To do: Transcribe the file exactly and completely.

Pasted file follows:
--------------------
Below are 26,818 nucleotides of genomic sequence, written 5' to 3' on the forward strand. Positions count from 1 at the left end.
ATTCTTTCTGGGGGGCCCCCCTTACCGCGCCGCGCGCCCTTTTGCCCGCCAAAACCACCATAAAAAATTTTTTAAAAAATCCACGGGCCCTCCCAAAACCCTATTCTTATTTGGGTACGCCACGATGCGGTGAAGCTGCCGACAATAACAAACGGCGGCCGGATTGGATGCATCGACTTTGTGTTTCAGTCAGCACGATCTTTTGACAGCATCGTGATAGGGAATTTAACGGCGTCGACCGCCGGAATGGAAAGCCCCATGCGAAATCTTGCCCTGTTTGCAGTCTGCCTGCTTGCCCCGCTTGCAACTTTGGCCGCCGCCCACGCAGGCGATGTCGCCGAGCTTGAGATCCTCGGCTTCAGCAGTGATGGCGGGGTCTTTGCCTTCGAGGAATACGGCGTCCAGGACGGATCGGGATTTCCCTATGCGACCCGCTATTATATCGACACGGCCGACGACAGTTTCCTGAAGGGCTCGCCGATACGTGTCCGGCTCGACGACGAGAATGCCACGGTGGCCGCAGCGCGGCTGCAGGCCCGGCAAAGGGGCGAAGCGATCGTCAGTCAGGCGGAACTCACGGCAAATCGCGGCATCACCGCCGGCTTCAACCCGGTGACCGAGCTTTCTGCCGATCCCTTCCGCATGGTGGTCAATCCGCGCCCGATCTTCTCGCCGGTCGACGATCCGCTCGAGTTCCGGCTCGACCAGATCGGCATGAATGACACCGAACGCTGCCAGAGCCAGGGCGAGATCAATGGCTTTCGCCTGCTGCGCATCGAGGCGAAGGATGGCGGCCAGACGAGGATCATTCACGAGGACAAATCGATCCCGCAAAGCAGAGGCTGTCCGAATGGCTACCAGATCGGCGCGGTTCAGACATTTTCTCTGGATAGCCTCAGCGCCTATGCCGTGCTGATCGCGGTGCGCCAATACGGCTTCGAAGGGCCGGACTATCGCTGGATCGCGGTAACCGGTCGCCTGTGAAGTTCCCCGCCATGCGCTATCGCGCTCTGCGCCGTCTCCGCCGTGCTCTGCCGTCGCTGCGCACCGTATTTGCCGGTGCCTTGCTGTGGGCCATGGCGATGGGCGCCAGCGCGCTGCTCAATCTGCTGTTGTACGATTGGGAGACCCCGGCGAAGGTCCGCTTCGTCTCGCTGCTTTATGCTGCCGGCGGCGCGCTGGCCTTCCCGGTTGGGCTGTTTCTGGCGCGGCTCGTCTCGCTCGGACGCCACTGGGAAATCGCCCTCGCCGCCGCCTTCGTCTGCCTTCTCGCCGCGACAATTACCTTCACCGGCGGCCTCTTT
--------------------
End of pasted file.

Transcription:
Below are 26,818 nucleotides of genomic sequence, written 5' to 3' on the forward strand. Positions count from 1 at the left end.
ATTCTTTCTGGGGGGCCCCCCTTACCGCGCCGCGCGCCCTTTTGCCCGCCAAAACCACCATAAAAAATTTTTTAAAAAATCCACGGGCCCTCCCAAAACCCTATTCTTATTTGGGTACGCCACGATGCGGTGAAGCTGCCGACAATAACAAACGGCGGCCGGATTGGATGCATCGACTTTGTGTTTCAGTCAGCACGATCTTTTGACAGCATCGTGATAGGGAATTTAACGGCGTCGACCGCCGGAATGGAAAGCCCCATGCGAAATCTTGCCCTGTTTGCAGTCTGCCTGCTTGCCCCGCTTGCAACTTTGGCCGCCGCCCACGCAGGCGATGTCGCCGAGCTTGAGATCCTCGGCTTCAGCAGTGATGGCGGGGTCTTTGCCTTCGAGGAATACGGCGTCCAGGACGGATCGGGATTTCCCTATGCGACCCGCTATTATATCGACACGGCCGACGACAGTTTCCTGAAGGGCTCGCCGATACGTGTCCGGCTCGACGACGAGAATGCCACGGTGGCCGCAGCGCGGCTGCAGGCCCGGCAAAGGGGCGAAGCGATCGTCAGTCAGGCGGAACTCACGGCAAATCGCGGCATCACCGCCGGCTTCAACCCGGTGACCGAGCTTTCTGCCGATCCCTTCCGCATGGTGGTCAATCCGCGCCCGATCTTCTCGCCGGTCGACGATCCGCTCGAGTTCCGGCTCGACCAGATCGGCATGAATGACACCGAACGCTGCCAGAGCCAGGGCGAGATCAATGGCTTTCGCCTGCTGCGCATCGAGGCGAAGGATGGCGGCCAGACGAGGATCATTCACGAGGACAAATCGATCCCGCAAAGCAGAGGCTGTCCGAATGGCTACCAGATCGGCGCGGTTCAGACATTTTCTCTGGATAGCCTCAGCGCCTATGCCGTGCTGATCGCGGTGCGCCAATACGGCTTCGAAGGGCCGGACTATCGCTGGATCGCGGTAACCGGTCGCCTGTGAAGTTCCCCGCCATGCGCTATCGCGCTCTGCGCCGTCTCCGCCGTGCTCTGCCGTCGCTGCGCACCGTATTTGCCGGTGCCTTGCTGTGGGCCATGGCGATGGGCGCCAGCGCGCTGCTCAATCTGCTGTTGTACGATTGGGAGACCCCGGCGAAGGTCCGCTTCGTCTCGCTGCTTTATGCTGCCGGCGGCGCGCTGGCCTTCCCGGTTGGGCTGTTTCTGGCGCGGCTCGTCTCGCTCGGACGCCACTGGGAAATCGCCCTCGCCGCCGCCTTCGTCTGCCTTCTCGCCGCGACAATTACCTTCACCGGCGGCCTCTTT